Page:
Multi-layer perceptron (MLP) networks with at least one hidden layer featuring squashing functions (such as hyperbolic tangent or sigmoid) are universal approximators, that is, are theoretically capable of approximating any function to any desired degree of accuracy provided that sufficiently many hidden units are available. Deeper networks (networks with more hidden layers) can approximate compositional functions as well as shallow networks but with exponentially lower number of training parameters and sample complexity.

To assign an MLP network as the state or output function network, use `createMLPNetwork`

. To assign a custom network, directly assign a
`dlnetwork`

object as the state or output function or use `setNetwork`

.

To train a neural state-space model using measured time-domain system data, use
`nlssest`

, which
updates the weights and biases of the network. You can train the model using the Adam, SGDM,
RMSProp, or L-BFGS solvers. For more information on these algorithms, see the Algorithms
section of `trainingOptions`

(Deep Learning Toolbox).

A new training starts with the previously trained network. To reset the network, you can
either manually assign the learnables of the `dlnetwork`

object or initialize
it.

### Autoencoders in Neural State-Space Models

Use autoencoders in neural state-space models to map the model states into a *latent* space of a different dimension compared to the original
state space. Doing so enables you to project the states into a lower-dimensional space for
reduced order modeling applications. You can also choose a larger latent space dimension
than the original dimension, which is useful for linearizing the state transition function
in the latent space.

Discrete-time state-space systems contain a state network and output network.

To use an autoencoder, you need to add an encoder network that transforms
the input data and a decoder network that reconstructs the input data. To do so, specify the
LatentDim
property of the `idNeuralStateSpace`

object as a finite positive integer.

Here, *x(t)* is the state measurement, *u(t)* is the
input, *y(t)* is the measured output, and *z(t)* is the
latent state at time *t*. The four networks shown in the diagram are:

**Encoder**—*x(t)*is the input to the encoder and it usually consists of high dimensional data. The latent state*z(t)*is the output from the encoder. This is relatively low dimensional and captures the main characteristics of the data. The encoder maps*x(t)*to*z(t)*.**State Network**—*z(t)*and*u(t)*are inputs to the state network (for a time invariant system). The prediction*z(t+1)*is the output for discrete-time systems. You train a state network to learn a state transition function that maps*z(t)*to*z(t+1)*.**Decoder**—*z(t+1)*is the input to the decoder.*x(t+1)*is the output of the decoder, which is the reconstructed state. The decoder maps the latent state space back to the original state space.**Output Network**— The output*y(t)*has two parts. The first part of the output function is*y*_{1}(t)`=`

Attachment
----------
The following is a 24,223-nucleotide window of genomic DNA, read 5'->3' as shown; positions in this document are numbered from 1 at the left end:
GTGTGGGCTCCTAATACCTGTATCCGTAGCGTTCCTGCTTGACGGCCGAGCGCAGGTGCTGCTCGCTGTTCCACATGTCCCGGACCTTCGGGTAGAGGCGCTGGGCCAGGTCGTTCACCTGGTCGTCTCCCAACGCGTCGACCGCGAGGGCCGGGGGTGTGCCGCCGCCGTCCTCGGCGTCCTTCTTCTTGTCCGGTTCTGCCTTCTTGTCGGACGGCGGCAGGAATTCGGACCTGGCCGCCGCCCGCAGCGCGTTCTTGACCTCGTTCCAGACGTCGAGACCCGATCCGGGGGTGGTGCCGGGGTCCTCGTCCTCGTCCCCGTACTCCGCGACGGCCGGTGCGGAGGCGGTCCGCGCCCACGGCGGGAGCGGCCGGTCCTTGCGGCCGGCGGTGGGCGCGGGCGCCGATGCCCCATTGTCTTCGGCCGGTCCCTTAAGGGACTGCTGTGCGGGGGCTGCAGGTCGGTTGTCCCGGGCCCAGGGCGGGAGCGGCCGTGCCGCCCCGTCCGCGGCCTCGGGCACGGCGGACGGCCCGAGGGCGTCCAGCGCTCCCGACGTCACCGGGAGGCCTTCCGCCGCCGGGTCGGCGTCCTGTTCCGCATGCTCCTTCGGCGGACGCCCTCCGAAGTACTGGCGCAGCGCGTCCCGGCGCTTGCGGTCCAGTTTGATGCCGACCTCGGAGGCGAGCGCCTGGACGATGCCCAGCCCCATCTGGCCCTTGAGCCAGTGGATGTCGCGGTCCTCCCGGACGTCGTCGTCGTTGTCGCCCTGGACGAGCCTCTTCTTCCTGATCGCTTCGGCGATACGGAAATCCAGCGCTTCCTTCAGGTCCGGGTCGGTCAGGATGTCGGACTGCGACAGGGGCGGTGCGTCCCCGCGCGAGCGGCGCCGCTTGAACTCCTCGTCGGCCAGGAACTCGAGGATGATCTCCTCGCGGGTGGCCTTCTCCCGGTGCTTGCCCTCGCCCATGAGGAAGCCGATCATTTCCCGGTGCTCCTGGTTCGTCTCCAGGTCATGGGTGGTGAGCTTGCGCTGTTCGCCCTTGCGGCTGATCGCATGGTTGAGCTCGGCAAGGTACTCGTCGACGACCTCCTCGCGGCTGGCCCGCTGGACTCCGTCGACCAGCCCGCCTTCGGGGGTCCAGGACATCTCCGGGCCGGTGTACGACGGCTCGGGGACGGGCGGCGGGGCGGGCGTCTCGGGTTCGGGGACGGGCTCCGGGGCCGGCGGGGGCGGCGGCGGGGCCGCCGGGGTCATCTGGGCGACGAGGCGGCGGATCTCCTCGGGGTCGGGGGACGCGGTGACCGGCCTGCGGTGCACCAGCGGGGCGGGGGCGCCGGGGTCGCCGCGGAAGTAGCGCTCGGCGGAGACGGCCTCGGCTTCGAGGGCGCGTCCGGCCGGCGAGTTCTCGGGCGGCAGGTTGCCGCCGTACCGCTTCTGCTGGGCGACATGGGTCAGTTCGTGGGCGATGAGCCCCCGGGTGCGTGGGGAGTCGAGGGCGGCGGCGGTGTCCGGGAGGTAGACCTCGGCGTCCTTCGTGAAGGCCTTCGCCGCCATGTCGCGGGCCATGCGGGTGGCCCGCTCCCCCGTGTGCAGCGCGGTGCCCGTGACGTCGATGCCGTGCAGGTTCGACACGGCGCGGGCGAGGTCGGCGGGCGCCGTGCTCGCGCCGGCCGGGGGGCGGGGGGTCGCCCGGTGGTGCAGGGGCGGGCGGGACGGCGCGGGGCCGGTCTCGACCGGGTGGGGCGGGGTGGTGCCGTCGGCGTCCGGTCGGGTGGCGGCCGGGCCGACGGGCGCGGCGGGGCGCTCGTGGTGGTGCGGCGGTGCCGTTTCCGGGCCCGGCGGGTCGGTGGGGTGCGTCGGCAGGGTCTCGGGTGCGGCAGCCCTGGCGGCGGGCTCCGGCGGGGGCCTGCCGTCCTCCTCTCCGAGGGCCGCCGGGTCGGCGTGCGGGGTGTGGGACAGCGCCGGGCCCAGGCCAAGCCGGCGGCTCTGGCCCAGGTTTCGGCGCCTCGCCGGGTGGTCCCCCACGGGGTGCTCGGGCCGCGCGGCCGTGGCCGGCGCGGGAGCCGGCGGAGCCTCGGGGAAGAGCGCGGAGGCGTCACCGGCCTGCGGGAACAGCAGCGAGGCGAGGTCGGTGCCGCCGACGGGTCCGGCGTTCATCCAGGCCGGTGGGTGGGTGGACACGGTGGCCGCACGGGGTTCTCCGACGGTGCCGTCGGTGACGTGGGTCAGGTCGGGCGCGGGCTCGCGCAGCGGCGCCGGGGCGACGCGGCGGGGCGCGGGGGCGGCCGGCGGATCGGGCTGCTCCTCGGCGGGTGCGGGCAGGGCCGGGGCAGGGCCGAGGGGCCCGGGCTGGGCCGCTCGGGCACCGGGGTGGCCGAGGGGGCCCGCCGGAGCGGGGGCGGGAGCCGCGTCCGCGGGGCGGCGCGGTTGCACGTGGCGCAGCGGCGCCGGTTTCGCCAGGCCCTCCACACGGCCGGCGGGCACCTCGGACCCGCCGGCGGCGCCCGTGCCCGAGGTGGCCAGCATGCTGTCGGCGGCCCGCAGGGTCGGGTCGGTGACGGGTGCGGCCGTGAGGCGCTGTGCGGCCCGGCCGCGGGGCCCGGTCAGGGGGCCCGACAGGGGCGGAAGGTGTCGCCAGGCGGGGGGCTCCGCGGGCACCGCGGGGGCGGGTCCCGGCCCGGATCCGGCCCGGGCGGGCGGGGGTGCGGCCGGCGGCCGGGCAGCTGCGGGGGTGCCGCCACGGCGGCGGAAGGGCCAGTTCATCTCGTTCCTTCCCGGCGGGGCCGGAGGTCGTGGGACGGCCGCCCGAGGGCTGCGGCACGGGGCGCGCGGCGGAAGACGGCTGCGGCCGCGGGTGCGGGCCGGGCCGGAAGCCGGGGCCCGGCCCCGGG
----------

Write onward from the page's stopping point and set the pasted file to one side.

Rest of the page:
*x(t)*, which implies the direct measurement of the states. For the second part, a trained output neural network maps the inputs*x(t)*and*u(t)*to the output*y*(for a time invariant system). The second part of the output function only exists if the number of measured outputs is greater than the number of states._{2}(t)

Time-varying discrete-time neural state-space models with autoencoder have the following general form,

$$\begin{array}{l}z(t)=e(x(t))\\ z(t+1)=f(t,z(t),u(t))\\ x(t+1)=d(z(t+1))\\ {y}_{1}(t)=x(t)+{e}_{1}(t)\\ {y}_{2}(t)=g(t,x(t),u(t))+{e}_{2}(t)\\ y(t)=\left[\begin{array}{c}{y}_{1}(t)\\ {y}_{2}(t)\end{array}\right]\end{array}$$

where *e* is the encoder function, *f*
is the state function, *d* is the decoder function, and
*g* is the non-trivial output function.

Similarly, time-varying continuous-time neural state-space models with autoencoder have this form.

$$\begin{array}{l}z(t)=e(x(t))\\ \dot{z}(t)=f(t,z(t),u(t))\\ \dot{x}(t)=d(\dot{z}(t))\\ {y}_{1}(t)=x(t)+{e}_{1}(t)\\ {y}_{2}(t)=g(t,x(t),u(t))+{e}_{2}(t)\\ y(t)=\left[\begin{array}{c}{y}_{1}(t)\\ {y}_{2}(t)\end{array}\right]\end{array}$$

## See Also

### Objects

`idNeuralStateSpace`

|`nssTrainingADAM`

|`nssTrainingSGDM`

|`nssTrainingRMSProp`

|`nssTrainingLBFGS`

|`idss`

|`idnlgrey`

### Functions

`createMLPNetwork`

|`setNetwork`

|`nssTrainingOptions`

|`nlssest`

|`generateMATLABFunction`

|`idNeuralStateSpace/evaluate`

|`idNeuralStateSpace/linearize`

|`sim`

### Blocks

### Live Editor Tasks

## Related Topics

- Estimate Neural State-Space System
- Estimate Nonlinear Autonomous Neural State-Space System
- Neural State-Space Model of Simple Pendulum System
- Reduced Order Modeling of a Nonlinear Dynamical System using Neural State-Space Model with Autoencoder
- Augment Known Linear Model with Flexible Nonlinear Functions